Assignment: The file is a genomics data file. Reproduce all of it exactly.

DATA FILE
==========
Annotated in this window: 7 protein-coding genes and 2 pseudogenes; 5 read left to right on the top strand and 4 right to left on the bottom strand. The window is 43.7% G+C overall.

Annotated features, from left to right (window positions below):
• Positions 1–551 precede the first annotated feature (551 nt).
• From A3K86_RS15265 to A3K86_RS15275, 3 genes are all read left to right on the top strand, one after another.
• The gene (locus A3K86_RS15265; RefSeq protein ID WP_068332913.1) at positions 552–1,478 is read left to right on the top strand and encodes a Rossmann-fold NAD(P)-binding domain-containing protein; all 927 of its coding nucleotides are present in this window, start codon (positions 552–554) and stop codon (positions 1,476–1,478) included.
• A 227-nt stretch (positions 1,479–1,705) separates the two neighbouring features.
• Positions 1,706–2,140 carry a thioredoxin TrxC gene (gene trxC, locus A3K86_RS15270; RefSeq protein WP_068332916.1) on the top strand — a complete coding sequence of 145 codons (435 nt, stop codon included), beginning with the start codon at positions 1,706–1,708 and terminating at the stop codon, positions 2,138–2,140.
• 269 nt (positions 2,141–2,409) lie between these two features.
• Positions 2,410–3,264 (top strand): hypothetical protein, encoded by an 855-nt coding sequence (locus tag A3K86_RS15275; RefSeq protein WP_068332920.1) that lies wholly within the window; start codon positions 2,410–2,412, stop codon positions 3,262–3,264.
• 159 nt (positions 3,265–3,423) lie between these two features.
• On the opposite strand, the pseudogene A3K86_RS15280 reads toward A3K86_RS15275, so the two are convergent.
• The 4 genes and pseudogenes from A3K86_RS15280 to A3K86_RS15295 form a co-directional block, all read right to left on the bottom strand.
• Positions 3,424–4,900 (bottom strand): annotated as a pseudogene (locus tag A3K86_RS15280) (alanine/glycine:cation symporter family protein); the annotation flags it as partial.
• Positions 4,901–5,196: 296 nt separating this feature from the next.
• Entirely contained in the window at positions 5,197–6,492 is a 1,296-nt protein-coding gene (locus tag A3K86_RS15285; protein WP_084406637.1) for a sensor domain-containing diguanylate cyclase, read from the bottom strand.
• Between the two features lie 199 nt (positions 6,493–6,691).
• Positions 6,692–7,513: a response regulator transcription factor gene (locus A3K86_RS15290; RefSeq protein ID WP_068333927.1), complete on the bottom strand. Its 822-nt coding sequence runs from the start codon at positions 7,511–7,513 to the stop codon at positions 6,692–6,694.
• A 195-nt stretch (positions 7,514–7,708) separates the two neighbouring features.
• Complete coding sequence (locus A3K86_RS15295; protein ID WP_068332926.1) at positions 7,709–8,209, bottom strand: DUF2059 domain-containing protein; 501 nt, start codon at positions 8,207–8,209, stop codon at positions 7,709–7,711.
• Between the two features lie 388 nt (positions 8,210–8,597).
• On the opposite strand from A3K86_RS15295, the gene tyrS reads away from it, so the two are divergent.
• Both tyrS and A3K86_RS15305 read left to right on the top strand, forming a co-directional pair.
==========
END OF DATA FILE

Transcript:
Annotated in this window: 7 protein-coding genes and 2 pseudogenes; 5 read left to right on the top strand and 4 right to left on the bottom strand. The window is 43.7% G+C overall.

Annotated features, from left to right (window positions below):
• Positions 1–551 precede the first annotated feature (551 nt).
• From A3K86_RS15265 to A3K86_RS15275, 3 genes are all read left to right on the top strand, one after another.
• The gene (locus A3K86_RS15265; RefSeq protein ID WP_068332913.1) at positions 552–1,478 is read left to right on the top strand and encodes a Rossmann-fold NAD(P)-binding domain-containing protein; all 927 of its coding nucleotides are present in this window, start codon (positions 552–554) and stop codon (positions 1,476–1,478) included.
• A 227-nt stretch (positions 1,479–1,705) separates the two neighbouring features.
• Positions 1,706–2,140 carry a thioredoxin TrxC gene (gene trxC, locus A3K86_RS15270; RefSeq protein WP_068332916.1) on the top strand — a complete coding sequence of 145 codons (435 nt, stop codon included), beginning with the start codon at positions 1,706–1,708 and terminating at the stop codon, positions 2,138–2,140.
• 269 nt (positions 2,141–2,409) lie between these two features.
• Positions 2,410–3,264 (top strand): hypothetical protein, encoded by an 855-nt coding sequence (locus tag A3K86_RS15275; RefSeq protein WP_068332920.1) that lies wholly within the window; start codon positions 2,410–2,412, stop codon positions 3,262–3,264.
• 159 nt (positions 3,265–3,423) lie between these two features.
• On the opposite strand, the pseudogene A3K86_RS15280 reads toward A3K86_RS15275, so the two are convergent.
• The 4 genes and pseudogenes from A3K86_RS15280 to A3K86_RS15295 form a co-directional block, all read right to left on the bottom strand.
• Positions 3,424–4,900 (bottom strand): annotated as a pseudogene (locus tag A3K86_RS15280) (alanine/glycine:cation symporter family protein); the annotation flags it as partial.
• Positions 4,901–5,196: 296 nt separating this feature from the next.
• Entirely contained in the window at positions 5,197–6,492 is a 1,296-nt protein-coding gene (locus tag A3K86_RS15285; protein WP_084406637.1) for a sensor domain-containing diguanylate cyclase, read from the bottom strand.
• Between the two features lie 199 nt (positions 6,493–6,691).
• Positions 6,692–7,513: a response regulator transcription factor gene (locus A3K86_RS15290; RefSeq protein ID WP_068333927.1), complete on the bottom strand. Its 822-nt coding sequence runs from the start codon at positions 7,511–7,513 to the stop codon at positions 6,692–6,694.
• A 195-nt stretch (positions 7,514–7,708) separates the two neighbouring features.
• Complete coding sequence (locus A3K86_RS15295; protein ID WP_068332926.1) at positions 7,709–8,209, bottom strand: DUF2059 domain-containing protein; 501 nt, start codon at positions 8,207–8,209, stop codon at positions 7,709–7,711.
• Between the two features lie 388 nt (positions 8,210–8,597).
• On the opposite strand from A3K86_RS15295, the gene tyrS reads away from it, so the two are divergent.
• Both tyrS and A3K86_RS15305 read left to right on the top strand, forming a co-directional pair.